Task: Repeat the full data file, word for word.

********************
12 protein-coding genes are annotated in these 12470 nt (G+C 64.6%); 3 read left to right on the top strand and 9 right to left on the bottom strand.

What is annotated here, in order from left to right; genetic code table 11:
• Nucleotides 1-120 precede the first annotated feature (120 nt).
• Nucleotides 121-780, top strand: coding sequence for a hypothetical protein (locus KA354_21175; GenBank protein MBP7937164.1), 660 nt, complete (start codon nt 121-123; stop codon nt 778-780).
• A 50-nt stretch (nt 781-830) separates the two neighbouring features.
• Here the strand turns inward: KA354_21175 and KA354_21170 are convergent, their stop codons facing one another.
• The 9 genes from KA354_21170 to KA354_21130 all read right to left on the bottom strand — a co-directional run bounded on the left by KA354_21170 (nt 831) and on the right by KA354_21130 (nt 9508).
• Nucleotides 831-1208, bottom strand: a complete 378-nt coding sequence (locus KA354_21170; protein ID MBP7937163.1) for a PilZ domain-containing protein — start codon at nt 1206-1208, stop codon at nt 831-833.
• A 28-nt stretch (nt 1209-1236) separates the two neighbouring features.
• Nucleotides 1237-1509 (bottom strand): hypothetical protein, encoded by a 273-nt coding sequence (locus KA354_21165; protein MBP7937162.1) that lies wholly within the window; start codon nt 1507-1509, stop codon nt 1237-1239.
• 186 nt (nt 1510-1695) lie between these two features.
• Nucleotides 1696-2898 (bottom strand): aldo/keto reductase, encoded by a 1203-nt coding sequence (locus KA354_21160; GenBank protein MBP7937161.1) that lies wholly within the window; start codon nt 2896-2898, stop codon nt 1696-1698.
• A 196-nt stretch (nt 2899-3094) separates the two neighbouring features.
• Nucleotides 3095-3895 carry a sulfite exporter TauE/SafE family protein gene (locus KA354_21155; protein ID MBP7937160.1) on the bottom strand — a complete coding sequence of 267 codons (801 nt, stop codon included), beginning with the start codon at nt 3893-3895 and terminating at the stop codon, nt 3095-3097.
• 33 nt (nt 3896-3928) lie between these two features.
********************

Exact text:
12 protein-coding genes are annotated in these 12470 nt (G+C 64.6%); 3 read left to right on the top strand and 9 right to left on the bottom strand.

What is annotated here, in order from left to right; genetic code table 11:
• Nucleotides 1-120 precede the first annotated feature (120 nt).
• Nucleotides 121-780, top strand: coding sequence for a hypothetical protein (locus KA354_21175; GenBank protein MBP7937164.1), 660 nt, complete (start codon nt 121-123; stop codon nt 778-780).
• A 50-nt stretch (nt 781-830) separates the two neighbouring features.
• Here the strand turns inward: KA354_21175 and KA354_21170 are convergent, their stop codons facing one another.
• The 9 genes from KA354_21170 to KA354_21130 all read right to left on the bottom strand — a co-directional run bounded on the left by KA354_21170 (nt 831) and on the right by KA354_21130 (nt 9508).
• Nucleotides 831-1208, bottom strand: a complete 378-nt coding sequence (locus KA354_21170; protein ID MBP7937163.1) for a PilZ domain-containing protein — start codon at nt 1206-1208, stop codon at nt 831-833.
• A 28-nt stretch (nt 1209-1236) separates the two neighbouring features.
• Nucleotides 1237-1509 (bottom strand): hypothetical protein, encoded by a 273-nt coding sequence (locus KA354_21165; protein MBP7937162.1) that lies wholly within the window; start codon nt 1507-1509, stop codon nt 1237-1239.
• 186 nt (nt 1510-1695) lie between these two features.
• Nucleotides 1696-2898 (bottom strand): aldo/keto reductase, encoded by a 1203-nt coding sequence (locus KA354_21160; GenBank protein MBP7937161.1) that lies wholly within the window; start codon nt 2896-2898, stop codon nt 1696-1698.
• A 196-nt stretch (nt 2899-3094) separates the two neighbouring features.
• Nucleotides 3095-3895 carry a sulfite exporter TauE/SafE family protein gene (locus KA354_21155; protein ID MBP7937160.1) on the bottom strand — a complete coding sequence of 267 codons (801 nt, stop codon included), beginning with the start codon at nt 3893-3895 and terminating at the stop codon, nt 3095-3097.
• 33 nt (nt 3896-3928) lie between these two features.